Oxygen is carried as Oxyhaemoglobin. Red blood cells contain Haemoglobin, it has a high affinity for oxygen (the tendency to combine with). In the lungs oxygen joins to the iron to form Oxyhaemoglobin. It is a reversible reaction, oxygen will dissociate it near the body cells and return to Haemoglobin. The saturation of Haemoglobin depends on the partial pressure of oxygen. More oxygen dissolved in cells, high 'p' 'p' of oxygen. The affinity of haemoglobin depends on the 'p' 'p' of oxygen.
When there's high 'p' 'p' of oxygen, oxygen will combine with haemoglobin, when there's low 'p' 'p' of oxygen Oxyhaemoglobin will unload oxygen.
When oxygen enters the capillaries at the alveoli, the alveoli have a high 'p' 'p' of oxygen therefore the oxygen loads onto the haemoglobin. When cells respire they use up oxygen low 'p' 'p' of oxygen. Red blood cells deliver the Oxyhaemoglobin to the respiring tissues, where it will unload oxygen.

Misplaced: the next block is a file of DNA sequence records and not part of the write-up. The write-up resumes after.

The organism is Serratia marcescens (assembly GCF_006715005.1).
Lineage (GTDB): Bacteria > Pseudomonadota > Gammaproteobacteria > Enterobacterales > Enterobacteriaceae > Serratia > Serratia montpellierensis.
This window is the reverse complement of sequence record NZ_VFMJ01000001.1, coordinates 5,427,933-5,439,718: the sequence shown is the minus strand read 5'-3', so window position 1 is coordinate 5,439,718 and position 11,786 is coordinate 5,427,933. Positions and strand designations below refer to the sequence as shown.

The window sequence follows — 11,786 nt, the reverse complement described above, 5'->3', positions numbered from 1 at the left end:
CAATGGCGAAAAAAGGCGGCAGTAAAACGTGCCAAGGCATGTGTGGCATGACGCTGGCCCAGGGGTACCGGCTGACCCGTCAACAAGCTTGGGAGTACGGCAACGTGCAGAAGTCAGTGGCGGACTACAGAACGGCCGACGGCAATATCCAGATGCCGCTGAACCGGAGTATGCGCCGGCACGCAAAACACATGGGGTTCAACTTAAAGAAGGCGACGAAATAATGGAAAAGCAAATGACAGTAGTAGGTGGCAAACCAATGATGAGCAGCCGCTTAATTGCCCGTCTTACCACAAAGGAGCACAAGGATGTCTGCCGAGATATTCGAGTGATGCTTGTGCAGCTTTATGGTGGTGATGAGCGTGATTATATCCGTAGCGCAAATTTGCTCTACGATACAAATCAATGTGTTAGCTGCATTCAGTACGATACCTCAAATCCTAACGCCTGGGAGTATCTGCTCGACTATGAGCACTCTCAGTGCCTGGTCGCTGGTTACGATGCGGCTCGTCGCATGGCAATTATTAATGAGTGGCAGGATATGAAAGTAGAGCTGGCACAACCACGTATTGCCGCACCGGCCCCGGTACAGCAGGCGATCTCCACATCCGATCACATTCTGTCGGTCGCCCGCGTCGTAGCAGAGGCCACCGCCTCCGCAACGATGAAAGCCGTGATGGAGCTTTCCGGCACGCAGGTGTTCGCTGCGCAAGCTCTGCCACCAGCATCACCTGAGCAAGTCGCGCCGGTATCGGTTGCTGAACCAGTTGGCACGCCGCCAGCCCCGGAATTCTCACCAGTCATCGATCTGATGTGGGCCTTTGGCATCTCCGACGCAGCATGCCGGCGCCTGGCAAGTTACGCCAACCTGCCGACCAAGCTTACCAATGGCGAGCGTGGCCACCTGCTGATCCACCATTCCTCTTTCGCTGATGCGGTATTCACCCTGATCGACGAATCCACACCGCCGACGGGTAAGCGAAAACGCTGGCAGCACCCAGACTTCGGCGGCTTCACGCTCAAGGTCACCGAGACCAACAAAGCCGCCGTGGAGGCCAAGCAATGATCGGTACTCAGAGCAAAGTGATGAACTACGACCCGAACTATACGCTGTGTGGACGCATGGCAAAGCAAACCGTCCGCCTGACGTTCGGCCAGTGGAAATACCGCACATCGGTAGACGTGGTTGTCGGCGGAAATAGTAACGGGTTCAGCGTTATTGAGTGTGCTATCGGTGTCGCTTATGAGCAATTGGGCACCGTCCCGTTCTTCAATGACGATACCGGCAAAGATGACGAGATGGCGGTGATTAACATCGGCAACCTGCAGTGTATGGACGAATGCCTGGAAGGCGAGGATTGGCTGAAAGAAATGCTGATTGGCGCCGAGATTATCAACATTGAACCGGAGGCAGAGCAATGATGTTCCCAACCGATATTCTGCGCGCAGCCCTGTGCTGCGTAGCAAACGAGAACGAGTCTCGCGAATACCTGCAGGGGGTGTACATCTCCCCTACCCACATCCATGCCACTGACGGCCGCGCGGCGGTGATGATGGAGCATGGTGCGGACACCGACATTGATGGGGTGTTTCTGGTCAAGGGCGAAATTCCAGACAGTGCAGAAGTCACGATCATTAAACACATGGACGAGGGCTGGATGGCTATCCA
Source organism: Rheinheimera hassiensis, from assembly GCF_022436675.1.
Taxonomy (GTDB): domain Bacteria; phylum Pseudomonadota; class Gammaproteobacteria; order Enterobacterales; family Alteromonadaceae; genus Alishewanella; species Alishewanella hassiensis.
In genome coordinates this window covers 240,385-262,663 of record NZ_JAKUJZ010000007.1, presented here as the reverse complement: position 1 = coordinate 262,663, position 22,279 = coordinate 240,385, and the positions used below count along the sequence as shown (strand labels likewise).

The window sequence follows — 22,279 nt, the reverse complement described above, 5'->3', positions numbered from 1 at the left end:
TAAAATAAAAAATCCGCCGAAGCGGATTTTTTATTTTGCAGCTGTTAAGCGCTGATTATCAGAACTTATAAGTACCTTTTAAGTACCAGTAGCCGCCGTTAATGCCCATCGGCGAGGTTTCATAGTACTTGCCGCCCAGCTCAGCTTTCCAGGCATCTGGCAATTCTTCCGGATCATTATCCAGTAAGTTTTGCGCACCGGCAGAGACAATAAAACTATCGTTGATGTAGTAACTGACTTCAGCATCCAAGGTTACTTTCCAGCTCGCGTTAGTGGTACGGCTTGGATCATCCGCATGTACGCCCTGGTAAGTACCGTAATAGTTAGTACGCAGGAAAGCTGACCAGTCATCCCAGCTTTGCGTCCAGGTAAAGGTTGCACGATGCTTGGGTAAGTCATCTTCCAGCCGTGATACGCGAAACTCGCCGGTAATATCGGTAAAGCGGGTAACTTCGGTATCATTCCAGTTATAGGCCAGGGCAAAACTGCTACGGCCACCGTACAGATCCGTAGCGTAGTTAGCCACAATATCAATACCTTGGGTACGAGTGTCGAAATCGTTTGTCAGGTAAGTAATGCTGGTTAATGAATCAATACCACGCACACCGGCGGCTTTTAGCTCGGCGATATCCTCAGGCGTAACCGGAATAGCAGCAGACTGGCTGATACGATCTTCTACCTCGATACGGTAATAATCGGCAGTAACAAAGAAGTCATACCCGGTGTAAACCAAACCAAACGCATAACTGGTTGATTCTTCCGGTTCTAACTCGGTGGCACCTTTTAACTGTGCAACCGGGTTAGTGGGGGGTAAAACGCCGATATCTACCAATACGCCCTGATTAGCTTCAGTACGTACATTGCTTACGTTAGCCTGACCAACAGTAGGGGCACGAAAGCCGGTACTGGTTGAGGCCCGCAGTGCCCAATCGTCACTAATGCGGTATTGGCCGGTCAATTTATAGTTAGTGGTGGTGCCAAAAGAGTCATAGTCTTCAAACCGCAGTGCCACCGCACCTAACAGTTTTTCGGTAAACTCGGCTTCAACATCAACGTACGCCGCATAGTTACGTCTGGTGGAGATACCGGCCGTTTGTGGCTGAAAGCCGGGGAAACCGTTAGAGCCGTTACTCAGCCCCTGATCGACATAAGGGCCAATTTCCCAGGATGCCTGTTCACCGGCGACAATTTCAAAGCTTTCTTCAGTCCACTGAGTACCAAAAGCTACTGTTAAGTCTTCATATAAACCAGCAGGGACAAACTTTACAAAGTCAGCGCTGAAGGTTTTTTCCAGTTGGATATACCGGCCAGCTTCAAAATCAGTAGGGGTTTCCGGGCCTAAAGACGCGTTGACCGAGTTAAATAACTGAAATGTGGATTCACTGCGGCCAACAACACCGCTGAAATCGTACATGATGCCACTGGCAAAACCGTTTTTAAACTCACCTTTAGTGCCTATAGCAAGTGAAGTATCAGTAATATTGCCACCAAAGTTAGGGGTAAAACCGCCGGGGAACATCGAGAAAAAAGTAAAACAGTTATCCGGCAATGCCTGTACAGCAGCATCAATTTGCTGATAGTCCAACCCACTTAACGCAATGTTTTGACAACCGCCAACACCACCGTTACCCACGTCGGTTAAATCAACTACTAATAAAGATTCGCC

At the top of the dissociation curve, the 'p' 'p' of oxygen is high (for example in the lungs), haemoglobin has a high affinity for oxygen therefore high percentage saturation.
At the bottom of the dissociation curve, the 'p' 'p' of oxygen is low (for example in respiring tissues) haemoglobin has a low affinity therefore it releases rather than combine, low percentage saturation.
The graph is sigmoid because when the haemoglobin combines with the first oxygen molecule it makes it easier to add the second…